Republican Rep. John Boehner of Ohio (L) speaks to the press after his election as House majority leader. He stands next to Roy Blunt of Missouri, the man he defeated for the post.
Republican Rep. John Boehner of Ohio was elected House majority leader Thursday, replacing the indicted Rep. Tom DeLay.
Boehner defeated Rep. Roy Blunt of Missouri, 122-109, on the second ballot. Blunt — the majority whip — had been serving as the acting majority leader and was considered the front runner in the race to replace DeLay.
John Boehner Facts
Represents: Eighth Congressional District of Ohio
Last Elected: 2004
First Elected: 1990
Born: Nov. 1949
Siblings: 11 brothers and sisters
Resides: West Chester, Ohio
Children: Lindsay and Tricia
High School: Moeller (Cincinnati)
College: Xavier (Cincinnati), business major
—Nucite Sales, 1977, (rose to president)
—Union Township trustee, 1982-1984
—State Representative, Ohio, 1984-1990
—U.S. Representative from Ohio's 8th Congressional District, 1990-Current
In fact, Blunt had a big lead in votes after the first ballot. But when the third candidate — John Shadegg of Arizona — dropped out of the race, the votes needed to win swung to Boehner.
Boehner, flanked by Speaker Dennis Hastert and other members of the leadership (including Blunt, who will remain as whip), said Republicans will "rededicate ourselves to dealing with big issues that the American people expect us to deal with" — such as pocketbook and national security issues.
Boehner, 56, campaigned as a candidate of reform, and said his experience as chairman of the House Committee on Education and the Workforce had demonstrated his ability to pass major legislation. As chairman, he helped shepherd President Bush's No Child Left Behind education bill through the House.
The low-key leadership of House Speaker Dennis Hastert — and the dark cloud left over Congress by both the DeLay indictment and Jack Abramoff lobbying scandal — give Boehner a chance to put his own imprint on the post.
This is not the Ohio Republican's first turn in the House leadership. Boehner was part of the group that Newt Gingrich led in crafting the Contract with America for the 1994 elections. When the Republicans swept to power, Boehner was rewarded.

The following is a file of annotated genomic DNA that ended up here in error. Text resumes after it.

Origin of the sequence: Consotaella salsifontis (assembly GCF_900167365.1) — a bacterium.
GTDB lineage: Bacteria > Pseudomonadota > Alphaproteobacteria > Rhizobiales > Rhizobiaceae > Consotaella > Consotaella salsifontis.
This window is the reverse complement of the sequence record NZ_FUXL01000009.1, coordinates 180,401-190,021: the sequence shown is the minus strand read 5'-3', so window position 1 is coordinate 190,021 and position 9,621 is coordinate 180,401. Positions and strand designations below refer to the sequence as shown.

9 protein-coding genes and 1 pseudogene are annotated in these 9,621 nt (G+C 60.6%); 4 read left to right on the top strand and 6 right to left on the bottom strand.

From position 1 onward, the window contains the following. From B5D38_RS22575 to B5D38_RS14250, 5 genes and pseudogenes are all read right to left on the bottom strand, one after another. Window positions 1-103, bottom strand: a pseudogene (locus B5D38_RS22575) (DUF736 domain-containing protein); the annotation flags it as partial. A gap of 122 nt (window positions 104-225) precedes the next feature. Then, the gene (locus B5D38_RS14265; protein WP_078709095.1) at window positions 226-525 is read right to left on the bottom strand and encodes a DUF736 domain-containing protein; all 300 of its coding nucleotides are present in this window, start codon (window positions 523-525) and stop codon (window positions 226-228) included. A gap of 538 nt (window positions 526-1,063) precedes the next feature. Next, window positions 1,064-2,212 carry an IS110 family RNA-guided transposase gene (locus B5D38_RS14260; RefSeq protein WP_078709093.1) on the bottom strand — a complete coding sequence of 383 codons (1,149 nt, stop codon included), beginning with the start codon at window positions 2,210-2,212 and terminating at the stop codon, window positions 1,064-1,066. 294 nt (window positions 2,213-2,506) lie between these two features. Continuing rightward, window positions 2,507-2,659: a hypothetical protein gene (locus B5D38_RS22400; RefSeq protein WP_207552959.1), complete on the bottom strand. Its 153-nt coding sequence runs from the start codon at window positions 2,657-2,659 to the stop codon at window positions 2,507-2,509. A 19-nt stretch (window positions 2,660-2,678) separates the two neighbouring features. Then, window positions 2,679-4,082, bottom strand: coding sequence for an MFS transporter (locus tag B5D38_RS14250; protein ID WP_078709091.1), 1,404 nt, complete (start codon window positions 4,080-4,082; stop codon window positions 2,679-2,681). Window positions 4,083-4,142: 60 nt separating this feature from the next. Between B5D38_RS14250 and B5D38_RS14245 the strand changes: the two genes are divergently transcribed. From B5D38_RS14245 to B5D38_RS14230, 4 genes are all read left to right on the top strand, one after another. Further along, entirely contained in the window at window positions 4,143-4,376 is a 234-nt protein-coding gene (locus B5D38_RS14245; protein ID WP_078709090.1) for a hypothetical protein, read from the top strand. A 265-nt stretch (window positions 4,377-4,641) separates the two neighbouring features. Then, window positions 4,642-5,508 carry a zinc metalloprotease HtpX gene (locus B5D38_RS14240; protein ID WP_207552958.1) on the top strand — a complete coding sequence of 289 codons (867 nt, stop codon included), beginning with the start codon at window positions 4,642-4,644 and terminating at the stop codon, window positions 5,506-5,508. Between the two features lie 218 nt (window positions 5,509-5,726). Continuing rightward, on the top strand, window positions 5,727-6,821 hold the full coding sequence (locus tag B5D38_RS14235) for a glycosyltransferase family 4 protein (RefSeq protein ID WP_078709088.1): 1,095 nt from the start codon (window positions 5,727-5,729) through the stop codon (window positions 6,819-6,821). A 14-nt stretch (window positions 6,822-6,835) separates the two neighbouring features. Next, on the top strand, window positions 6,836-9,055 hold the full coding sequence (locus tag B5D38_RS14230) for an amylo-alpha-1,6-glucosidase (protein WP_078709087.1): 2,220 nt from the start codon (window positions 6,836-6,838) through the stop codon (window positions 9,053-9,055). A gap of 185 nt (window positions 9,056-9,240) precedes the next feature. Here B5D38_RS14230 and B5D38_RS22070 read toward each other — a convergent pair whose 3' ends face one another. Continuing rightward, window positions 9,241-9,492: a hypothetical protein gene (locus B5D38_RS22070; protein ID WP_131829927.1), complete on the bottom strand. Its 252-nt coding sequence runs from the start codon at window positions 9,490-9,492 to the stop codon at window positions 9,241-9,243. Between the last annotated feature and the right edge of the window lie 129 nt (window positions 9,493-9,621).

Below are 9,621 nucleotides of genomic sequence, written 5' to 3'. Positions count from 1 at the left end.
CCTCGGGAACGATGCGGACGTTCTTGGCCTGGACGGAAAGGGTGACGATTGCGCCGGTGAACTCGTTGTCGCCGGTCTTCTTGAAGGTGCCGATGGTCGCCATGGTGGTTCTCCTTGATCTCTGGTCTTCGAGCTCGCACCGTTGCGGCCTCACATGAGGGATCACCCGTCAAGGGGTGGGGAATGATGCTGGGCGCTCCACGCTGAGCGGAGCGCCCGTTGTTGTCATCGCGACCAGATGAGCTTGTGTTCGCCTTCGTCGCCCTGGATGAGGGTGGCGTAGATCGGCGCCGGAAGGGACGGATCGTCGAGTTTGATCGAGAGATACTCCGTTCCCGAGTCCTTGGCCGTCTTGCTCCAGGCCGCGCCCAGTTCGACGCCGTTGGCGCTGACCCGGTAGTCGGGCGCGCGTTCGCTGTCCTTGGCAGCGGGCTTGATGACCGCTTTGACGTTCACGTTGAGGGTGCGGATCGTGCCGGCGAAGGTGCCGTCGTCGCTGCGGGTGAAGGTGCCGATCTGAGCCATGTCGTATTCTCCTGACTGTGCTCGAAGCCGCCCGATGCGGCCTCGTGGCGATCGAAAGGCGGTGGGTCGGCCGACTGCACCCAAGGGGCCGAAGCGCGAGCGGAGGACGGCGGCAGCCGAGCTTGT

"It really boils down to one word: credibility," Boehner said in 1995 after the newly Republican House had worked through most of the items on its Contract with America. "As a political party, we've kept our word. We've done exactly what we said we would do and we're going to keep our word and earn the trust of the American people for this institution, and for our political party."
Boehner served as the House Republican Conference chairman starting in 1995. But in 1998 Boehner, a Gingrich ally and no friend of Tom DeLay's, was pushed aside. He was thought to be ineffective at selling the party's policies to the public.
Now Boehner's distance from the indicted DeLay has turned into an asset that, combined with his personal popularity among members, has put him back into the leadership.
"I've got a long record of reforming Congress," Boehner recently said on Fox News Sunday. "And I think that we need more reforms to make sure that there's transparency in the relationship between those who lobby us and members and staffs."
Boehner is seen as a clear enough voice for reform to credibly present a new face to the public, without threatening a complete revolution in how the House is run.
The new majority leader's roots are in Ohio. He grew up in Cincinnati, attended college there at Xavier and now lives in the northern suburb of West Chester.
After graduating with a degree in business from Xavier, Boehner went to work in 1977 for Nucite Sales, where he eventually rose to the post of president.
His political career began in local politics as a township trustee in 1982. He moved from local into state politics when he was elected as a representative to the Ohio legislature in 1984. Boehner joined the House of Representatives in 1990.